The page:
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Commencement a long-awaited celebration for communication grad

May 6, 2024
A woman poses in a courtyard

KOKOMO, Ind. — When Kashlin Biffle crosses the stage at Indiana University Kokomo’s Commencement Tuesday, it will be a moment of celebration for her entire family.

“It means a lot to me,” said Biffle, from South Bend. “I am not a first generation college student, but I’m the first in my family to go straight to college from high school. I feel like I’m leading my younger siblings and cousins down the right path because they see me doing it.

“It’s not only for my own satisfaction, I also know my family is really proud and happy there’s someone who did it this way and paved the way for them.”

Commencement day means more to them than usual, because she missed many of the traditional rite of passage events when she graduated from high school in 2020, during the COVID-19 pandemic. Though her high school had a ceremony, each graduate was only allowed to invite two guests.

“All of my family gets to be here to enjoy the experience with me,” said Biffle, who is graduating with a degree in communication arts.

She’s made her family proud along the way with her accomplishments, most recently winning first place presentation at the campus Undergraduate Research Conference for her paper, White Men Can’t Jump: A Rhetorical Vision of the Perennial Thorniness of Race in America.

She wrote the paper for a communication class, in which students chose a film that used symbolic convergence theory, which explores how the sharing of narratives can create and sustain group consciousness.

“This is a paper I had a lot of fun writing,” she said. “It took me a few tries, but it was very rewarding when I was done.”

The biggest challenge for her was talking about race in a way that invited people of all backgrounds to participate.

“Race is something that is difficult to talk about,” she said. “I knew I could use this as a means to bring unity and a sense of community with my paper. It allowed me to invite people into my world. If you don’t know what someone’s culture is like, or what it’s like to be a woman, or a member of a particular community, it gives you a way to understand. When you can understand people, you’re better able to communicate with them.”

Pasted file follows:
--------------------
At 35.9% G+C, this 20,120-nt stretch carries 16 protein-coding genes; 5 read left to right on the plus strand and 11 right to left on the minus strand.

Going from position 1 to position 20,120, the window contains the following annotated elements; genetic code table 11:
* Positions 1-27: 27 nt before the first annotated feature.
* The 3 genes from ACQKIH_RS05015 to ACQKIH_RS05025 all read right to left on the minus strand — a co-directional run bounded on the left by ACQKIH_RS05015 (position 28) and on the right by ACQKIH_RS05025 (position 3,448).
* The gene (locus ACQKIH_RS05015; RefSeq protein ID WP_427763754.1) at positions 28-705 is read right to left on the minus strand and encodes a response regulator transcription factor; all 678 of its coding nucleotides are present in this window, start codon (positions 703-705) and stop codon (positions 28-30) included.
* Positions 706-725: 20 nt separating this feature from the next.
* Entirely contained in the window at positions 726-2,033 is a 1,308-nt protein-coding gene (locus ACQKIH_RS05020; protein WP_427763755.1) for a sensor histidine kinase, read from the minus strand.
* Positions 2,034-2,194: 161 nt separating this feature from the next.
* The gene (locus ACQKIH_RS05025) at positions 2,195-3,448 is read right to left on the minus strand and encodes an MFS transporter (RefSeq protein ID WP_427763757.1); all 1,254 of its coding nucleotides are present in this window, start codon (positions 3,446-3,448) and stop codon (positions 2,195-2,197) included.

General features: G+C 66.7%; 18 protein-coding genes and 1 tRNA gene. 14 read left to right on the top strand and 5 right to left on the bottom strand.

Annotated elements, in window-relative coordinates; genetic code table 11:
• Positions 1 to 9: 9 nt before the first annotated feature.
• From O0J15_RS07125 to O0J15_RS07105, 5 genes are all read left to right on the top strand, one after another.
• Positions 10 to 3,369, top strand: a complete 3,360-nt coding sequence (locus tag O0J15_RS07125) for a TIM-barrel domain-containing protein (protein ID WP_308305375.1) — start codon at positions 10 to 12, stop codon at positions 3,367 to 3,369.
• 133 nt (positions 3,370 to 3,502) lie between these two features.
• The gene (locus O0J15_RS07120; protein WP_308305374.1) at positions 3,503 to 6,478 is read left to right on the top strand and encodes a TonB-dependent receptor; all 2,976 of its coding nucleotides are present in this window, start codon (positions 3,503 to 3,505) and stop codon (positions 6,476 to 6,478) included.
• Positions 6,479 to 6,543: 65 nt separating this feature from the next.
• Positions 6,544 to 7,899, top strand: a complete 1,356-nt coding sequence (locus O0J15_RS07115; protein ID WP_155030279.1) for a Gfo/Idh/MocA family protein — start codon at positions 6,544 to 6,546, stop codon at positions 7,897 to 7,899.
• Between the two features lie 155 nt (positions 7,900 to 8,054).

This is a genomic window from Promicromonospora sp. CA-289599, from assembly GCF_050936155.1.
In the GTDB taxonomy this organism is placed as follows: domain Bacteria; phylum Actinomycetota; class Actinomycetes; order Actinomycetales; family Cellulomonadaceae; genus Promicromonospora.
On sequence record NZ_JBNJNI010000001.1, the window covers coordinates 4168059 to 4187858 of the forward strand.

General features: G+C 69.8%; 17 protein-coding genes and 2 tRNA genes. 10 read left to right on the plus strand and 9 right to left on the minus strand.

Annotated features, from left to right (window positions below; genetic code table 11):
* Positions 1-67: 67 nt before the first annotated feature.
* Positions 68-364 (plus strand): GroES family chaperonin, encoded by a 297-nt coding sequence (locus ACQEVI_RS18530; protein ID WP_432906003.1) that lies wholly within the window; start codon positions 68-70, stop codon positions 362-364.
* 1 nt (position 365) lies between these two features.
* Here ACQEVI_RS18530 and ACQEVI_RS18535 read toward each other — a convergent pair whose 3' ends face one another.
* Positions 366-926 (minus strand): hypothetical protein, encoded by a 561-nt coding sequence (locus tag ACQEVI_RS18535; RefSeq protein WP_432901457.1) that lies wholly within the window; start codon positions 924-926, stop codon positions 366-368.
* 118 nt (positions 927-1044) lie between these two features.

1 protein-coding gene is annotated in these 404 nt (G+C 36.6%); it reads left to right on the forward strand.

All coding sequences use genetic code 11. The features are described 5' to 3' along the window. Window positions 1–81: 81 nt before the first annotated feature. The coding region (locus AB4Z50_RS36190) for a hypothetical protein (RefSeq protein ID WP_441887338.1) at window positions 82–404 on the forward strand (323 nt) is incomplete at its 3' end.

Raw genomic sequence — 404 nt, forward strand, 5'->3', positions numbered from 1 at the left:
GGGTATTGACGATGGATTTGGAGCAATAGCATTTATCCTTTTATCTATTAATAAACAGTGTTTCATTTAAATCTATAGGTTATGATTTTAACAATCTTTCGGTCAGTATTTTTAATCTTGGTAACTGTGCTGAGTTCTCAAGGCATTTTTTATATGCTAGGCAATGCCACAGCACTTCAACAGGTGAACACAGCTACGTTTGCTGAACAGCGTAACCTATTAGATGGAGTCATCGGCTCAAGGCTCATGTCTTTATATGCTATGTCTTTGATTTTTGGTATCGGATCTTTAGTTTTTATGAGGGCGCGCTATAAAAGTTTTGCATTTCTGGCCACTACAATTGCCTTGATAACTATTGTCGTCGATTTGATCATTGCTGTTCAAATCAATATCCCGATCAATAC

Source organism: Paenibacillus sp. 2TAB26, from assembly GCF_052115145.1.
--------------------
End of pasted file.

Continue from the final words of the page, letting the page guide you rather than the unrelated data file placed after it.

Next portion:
The relationships she’s built on campus gave her the confidence to present her paper in front of an audience, and to continue her education. She plans to earn a Master of Business Administration at IU Kokomo.

“From freshman year to now, I’ve always been surrounded by professors and friends who believed in me,” she said. “That helped me become confident in my ability to speak in front of people, to be in a room and be comfortable interacting with anyone. I think that came from IU Kokomo. It’s a small community, but everyone’s really close. People are friendly, and willing to help you.

“I built really good, long-lasting relationships that will last long past my tenure here,” Biffle added. “Even after I finish my master’s degree, I will always have relationships with these people.”

In particular, she said her communication faculty provided positive guidance.

“They’ve watched me grow over four years,” she said. “Every year there are different points I’ve gone through, and they’ve been able to shed knowledge on any situation I’ve had. There are times I was confused and was able to talk to each of them and learn they didn’t have it all figured out at my age either. They have been really impressionable on my college experience.”

It all adds up to the person she is today.

“All of these things have contributed to my experience here,” she said. “It all came from being confident enough to stand in my own truth, to stand in being Kashlin Biffle, and my major being a communicator.”

Education is KEY at Indiana University Kokomo.

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Erin Witt, director of media and marketing

Danielle Rush, communications specialist

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